The pony expresses
By Peter McKay
The Sydney Morning Herald
Ford's Mustang turns 40 this week, reminding us that motoring icons do far more for car brands than merely make money.
This week, fans around the globe will start celebrating the 40th anniversary of Ford's Mustang. It is one of the great badges, yet it started as a Falcon dressed up in a shapely hardtop or convertible body, sold in small quantities outside the United States and suffered lardy lethargy in its middle years.
Its appeal endures, however, thanks to the rosy glow carried over from its 1960s heyday. It was the original "pony car", spawning many imitators and still topping the wish-lists of many baby boomers. Hundreds of thousands of car buyers felt lust at first sight of the Mustang's alluring styling.
Detroit legend Lee Iacocca, then a Ford division general manager, launched the motoring success story of the '60s. As he told his boss, Henry Ford II, during his pitch, "Now this new little pony car, the Mustang, would give an orgasm to anyone under 30."
The Mustang galloped away due to the alignment of prosperous times, population trends (the baby boomers were reaching driving age) and some clever market research that foresaw the waning of the era of Eisenhower conservatism. There has been a galloping pony on the grille since 1964 but the Mustang took its name from the World War II fighter plane.
Iacocca staked his reputation on the Mustang. It borrowed the underpinnings, engines (including a lazy six-cylinder) and suspension of the compact Falcon but its youth appeal was something entirely new.
Its sales success encouraged General Motors and Chrysler to respond with similar-sized pony car models using the same long-snout, stumpy tail formula. The Chevrolet Camaro and Pontiac Firebird were successes too, until -- like later iterations of the Mustang -- they became too soft. GM killed them off in 2002. Outrageous Chryslers such as the Plymouth Barracuda and Dodge Charger/Challenger flourished and folded.
The dreamers of the mid-'60s helped the Mustang survive the gross mistakes of boardroom decisions (even a four-cylinder engine!), design aberrations and technology that too often marked time, even as its rivals disappeared. The Mustang is Ford's image car, creating a halo effect over other less exciting models in the range.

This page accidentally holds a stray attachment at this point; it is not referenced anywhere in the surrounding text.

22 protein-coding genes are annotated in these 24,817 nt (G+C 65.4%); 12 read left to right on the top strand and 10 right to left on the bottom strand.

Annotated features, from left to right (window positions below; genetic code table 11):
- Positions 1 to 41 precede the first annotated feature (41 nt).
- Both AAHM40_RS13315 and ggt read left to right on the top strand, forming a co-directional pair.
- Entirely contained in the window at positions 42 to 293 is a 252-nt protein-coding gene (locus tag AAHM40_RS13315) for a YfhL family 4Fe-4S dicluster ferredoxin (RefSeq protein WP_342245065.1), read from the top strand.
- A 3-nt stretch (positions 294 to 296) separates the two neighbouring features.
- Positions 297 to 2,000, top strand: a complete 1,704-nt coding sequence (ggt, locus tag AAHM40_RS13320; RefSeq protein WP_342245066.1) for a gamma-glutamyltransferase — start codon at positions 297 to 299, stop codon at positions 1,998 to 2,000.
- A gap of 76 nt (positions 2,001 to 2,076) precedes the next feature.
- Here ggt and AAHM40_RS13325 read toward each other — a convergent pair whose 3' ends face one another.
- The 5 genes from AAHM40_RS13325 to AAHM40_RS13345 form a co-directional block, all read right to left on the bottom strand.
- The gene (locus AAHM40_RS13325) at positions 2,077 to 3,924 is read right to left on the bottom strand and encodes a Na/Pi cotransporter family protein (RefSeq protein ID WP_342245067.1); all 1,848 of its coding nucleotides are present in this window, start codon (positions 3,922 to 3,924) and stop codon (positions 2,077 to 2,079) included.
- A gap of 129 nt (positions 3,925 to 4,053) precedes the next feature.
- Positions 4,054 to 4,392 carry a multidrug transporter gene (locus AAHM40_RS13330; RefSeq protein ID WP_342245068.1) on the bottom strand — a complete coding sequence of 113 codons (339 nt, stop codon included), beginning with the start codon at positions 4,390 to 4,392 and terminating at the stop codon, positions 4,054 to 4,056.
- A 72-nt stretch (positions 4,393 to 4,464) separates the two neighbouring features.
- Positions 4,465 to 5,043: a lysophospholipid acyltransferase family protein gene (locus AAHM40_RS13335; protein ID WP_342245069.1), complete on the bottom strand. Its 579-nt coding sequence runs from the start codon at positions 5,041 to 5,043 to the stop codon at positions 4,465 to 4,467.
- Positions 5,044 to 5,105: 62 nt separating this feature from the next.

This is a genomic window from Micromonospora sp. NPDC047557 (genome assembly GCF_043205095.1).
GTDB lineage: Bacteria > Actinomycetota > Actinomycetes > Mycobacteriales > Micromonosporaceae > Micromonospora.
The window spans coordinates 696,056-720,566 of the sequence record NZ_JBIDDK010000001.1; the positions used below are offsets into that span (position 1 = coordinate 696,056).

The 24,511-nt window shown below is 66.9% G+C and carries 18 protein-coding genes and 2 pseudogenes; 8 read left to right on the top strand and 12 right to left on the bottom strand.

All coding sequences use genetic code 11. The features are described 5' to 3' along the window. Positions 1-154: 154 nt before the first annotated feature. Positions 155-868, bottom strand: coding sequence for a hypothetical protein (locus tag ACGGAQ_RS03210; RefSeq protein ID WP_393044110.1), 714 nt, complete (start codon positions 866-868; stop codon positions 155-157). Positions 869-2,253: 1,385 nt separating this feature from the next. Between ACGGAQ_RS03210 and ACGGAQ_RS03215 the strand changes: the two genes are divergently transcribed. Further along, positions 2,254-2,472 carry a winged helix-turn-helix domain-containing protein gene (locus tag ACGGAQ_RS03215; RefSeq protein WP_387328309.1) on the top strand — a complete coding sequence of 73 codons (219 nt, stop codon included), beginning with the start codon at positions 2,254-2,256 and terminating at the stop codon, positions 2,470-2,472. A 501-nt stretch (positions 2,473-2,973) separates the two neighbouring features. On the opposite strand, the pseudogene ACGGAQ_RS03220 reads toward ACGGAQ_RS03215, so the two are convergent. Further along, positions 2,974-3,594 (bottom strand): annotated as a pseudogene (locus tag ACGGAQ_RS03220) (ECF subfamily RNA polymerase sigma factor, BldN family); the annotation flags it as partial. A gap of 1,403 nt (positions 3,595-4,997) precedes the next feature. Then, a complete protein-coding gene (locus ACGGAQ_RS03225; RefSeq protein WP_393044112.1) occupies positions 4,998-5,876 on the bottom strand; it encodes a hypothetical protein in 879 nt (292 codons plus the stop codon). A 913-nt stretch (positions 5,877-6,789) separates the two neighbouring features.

That said, Ford Australia has no plans to import the new-generation model due for launch in the US later this year. Going back 40 years, the local market for the model was never going to be great -- in part due to the aggravation and expense of relocating the steering column to the right side of the car.
And when a new-millennium Mustang (with, incidentally, a great engine) was imported here in 2001, it ran headlong into the latterday Monaro -- which was prettier, better value and a better driving experience, not that this mattered to the local enthusiasts who bought the 400 examples.
In Australia, the engineering teams at Ford Performance Vehicles and Prodrive worked on the Mustang's modular V8, providing the basis of the high-tech Boss range that powers the Falcon XR8 and all FPV models. FPV boss David Flint says his outfit now must build on the Mustang momentum with its own muscle car, the FPV GT.
One of the few rivals to the Mustang is Europe's enduring Porsche 911, which appeared in 1963 and has been at or near the top of the enthusiasts' hit parade since. The instantly recognisable 911 -- with its uncommon flat-six engine in the rear -- is Porsche.
Another '60s badge exemplifying excitement is the potent Mini Cooper S, a sales, racetrack and rally success. Nothing was safe, not even big-horsepower competition Mustangs on occasions. Discontinued in 1971, the Cooper S went off the radar for three decades, returning in 2002 under BMW ownership. The boomers rushed back to the showrooms, where they fell over an army of curious thirtysomething types who were also interested in an icon reborn.
The Chevrolet Corvette, launched in 1953, is probably the sole badge to beat the Mustang's longevity.
Australia's best known home-grown badges are arguably the Monaro and Falcon GT.
Ford Australia introduced the GT Falcon in 1967 to race in production form in the annual Bathurst 500-mile endurance race. Later, improved versions were distinguished by the HO (Handling Options) tag.
A GT-HO Phase IV, planned for 1972, was scrapped in mid-testing after Ford, Holden and Chrysler ran scared from dire front-page headlines warning of powerful road cars falling into unskilled hands.
The GT Falcons to 1976 were rather inoffensive. After a break, Ford brought out 25th and 30th anniversary editions of the GT in 1992 and 1997 respectively; last year it got serious again with the potent FPV GT, based on the resurgent BA series Falcon.
The original two-door Monaro of 1968, with six-cylinder and V8 engines, was an immediate sensation. But like many sporty and two-door cars, the honeymoon period was not a long one. From 1971, the Monaro badge was attached also to sedans, including the GTS which ran until 1979. The wonder is that Holden left the Monaro name dormant for 23 years.
Ford Australia, responding to strident demand here after the Detroit launch of the original Mustang, imported 48 examples of the 1965 Mustang coupe with 289 cubic inch V8 (plus a convertible for press use) and converted them to right-hand drive.
A year later, Ford converted 161 Mustang hardtops at its Homebush plant. In the next 35 years, a few were imported for promotional purposes.
In 2001, Ford brought in 400 examples of the 4.6-litre Mustang Cobra coupes and convertibles, which were converted by Tickford (now Ford Performance Vehicles) in Melbourne.